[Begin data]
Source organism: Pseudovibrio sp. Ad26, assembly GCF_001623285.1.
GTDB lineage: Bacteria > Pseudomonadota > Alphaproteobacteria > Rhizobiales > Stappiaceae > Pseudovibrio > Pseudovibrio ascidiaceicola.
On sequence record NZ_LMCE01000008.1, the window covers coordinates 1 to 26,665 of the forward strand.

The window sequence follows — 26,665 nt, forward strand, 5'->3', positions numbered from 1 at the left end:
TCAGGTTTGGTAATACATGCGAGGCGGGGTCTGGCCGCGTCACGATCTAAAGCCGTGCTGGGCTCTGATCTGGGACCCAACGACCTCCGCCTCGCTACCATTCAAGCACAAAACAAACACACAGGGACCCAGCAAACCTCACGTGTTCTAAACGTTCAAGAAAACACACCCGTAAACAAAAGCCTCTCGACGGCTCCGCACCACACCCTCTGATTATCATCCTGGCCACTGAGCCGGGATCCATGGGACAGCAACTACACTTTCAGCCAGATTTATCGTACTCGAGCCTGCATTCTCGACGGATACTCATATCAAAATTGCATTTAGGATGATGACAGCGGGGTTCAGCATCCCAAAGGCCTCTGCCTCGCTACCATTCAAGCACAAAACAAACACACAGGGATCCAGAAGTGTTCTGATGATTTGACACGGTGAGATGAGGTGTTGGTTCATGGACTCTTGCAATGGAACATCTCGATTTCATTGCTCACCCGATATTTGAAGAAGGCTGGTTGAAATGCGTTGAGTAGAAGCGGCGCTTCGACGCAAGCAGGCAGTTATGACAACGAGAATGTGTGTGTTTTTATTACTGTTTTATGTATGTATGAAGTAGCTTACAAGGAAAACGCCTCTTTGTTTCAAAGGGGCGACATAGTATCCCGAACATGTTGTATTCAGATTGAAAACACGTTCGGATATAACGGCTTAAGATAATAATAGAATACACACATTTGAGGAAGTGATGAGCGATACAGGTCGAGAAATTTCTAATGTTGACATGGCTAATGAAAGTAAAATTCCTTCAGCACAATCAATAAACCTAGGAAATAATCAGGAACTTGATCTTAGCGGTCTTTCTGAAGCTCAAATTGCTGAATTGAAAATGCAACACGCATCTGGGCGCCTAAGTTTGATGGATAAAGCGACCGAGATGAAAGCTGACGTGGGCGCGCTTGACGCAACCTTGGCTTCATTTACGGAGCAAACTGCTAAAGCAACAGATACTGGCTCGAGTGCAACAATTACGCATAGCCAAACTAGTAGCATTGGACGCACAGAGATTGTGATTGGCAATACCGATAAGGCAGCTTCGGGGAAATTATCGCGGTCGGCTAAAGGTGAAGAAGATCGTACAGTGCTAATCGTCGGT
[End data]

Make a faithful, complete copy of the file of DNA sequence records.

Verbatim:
Source organism: Pseudovibrio sp. Ad26, assembly GCF_001623285.1.
GTDB lineage: Bacteria > Pseudomonadota > Alphaproteobacteria > Rhizobiales > Stappiaceae > Pseudovibrio > Pseudovibrio ascidiaceicola.
On sequence record NZ_LMCE01000008.1, the window covers coordinates 1 to 26,665 of the forward strand.

The window sequence follows — 26,665 nt, forward strand, 5'->3', positions numbered from 1 at the left end:
TCAGGTTTGGTAATACATGCGAGGCGGGGTCTGGCCGCGTCACGATCTAAAGCCGTGCTGGGCTCTGATCTGGGACCCAACGACCTCCGCCTCGCTACCATTCAAGCACAAAACAAACACACAGGGACCCAGCAAACCTCACGTGTTCTAAACGTTCAAGAAAACACACCCGTAAACAAAAGCCTCTCGACGGCTCCGCACCACACCCTCTGATTATCATCCTGGCCACTGAGCCGGGATCCATGGGACAGCAACTACACTTTCAGCCAGATTTATCGTACTCGAGCCTGCATTCTCGACGGATACTCATATCAAAATTGCATTTAGGATGATGACAGCGGGGTTCAGCATCCCAAAGGCCTCTGCCTCGCTACCATTCAAGCACAAAACAAACACACAGGGATCCAGAAGTGTTCTGATGATTTGACACGGTGAGATGAGGTGTTGGTTCATGGACTCTTGCAATGGAACATCTCGATTTCATTGCTCACCCGATATTTGAAGAAGGCTGGTTGAAATGCGTTGAGTAGAAGCGGCGCTTCGACGCAAGCAGGCAGTTATGACAACGAGAATGTGTGTGTTTTTATTACTGTTTTATGTATGTATGAAGTAGCTTACAAGGAAAACGCCTCTTTGTTTCAAAGGGGCGACATAGTATCCCGAACATGTTGTATTCAGATTGAAAACACGTTCGGATATAACGGCTTAAGATAATAATAGAATACACACATTTGAGGAAGTGATGAGCGATACAGGTCGAGAAATTTCTAATGTTGACATGGCTAATGAAAGTAAAATTCCTTCAGCACAATCAATAAACCTAGGAAATAATCAGGAACTTGATCTTAGCGGTCTTTCTGAAGCTCAAATTGCTGAATTGAAAATGCAACACGCATCTGGGCGCCTAAGTTTGATGGATAAAGCGACCGAGATGAAAGCTGACGTGGGCGCGCTTGACGCAACCTTGGCTTCATTTACGGAGCAAACTGCTAAAGCAACAGATACTGGCTCGAGTGCAACAATTACGCATAGCCAAACTAGTAGCATTGGACGCACAGAGATTGTGATTGGCAATACCGATAAGGCAGCTTCGGGGAAATTATCGCGGTCGGCTAAAGGTGAAGAAGATCGTACAGTGCTAATCGTCGGT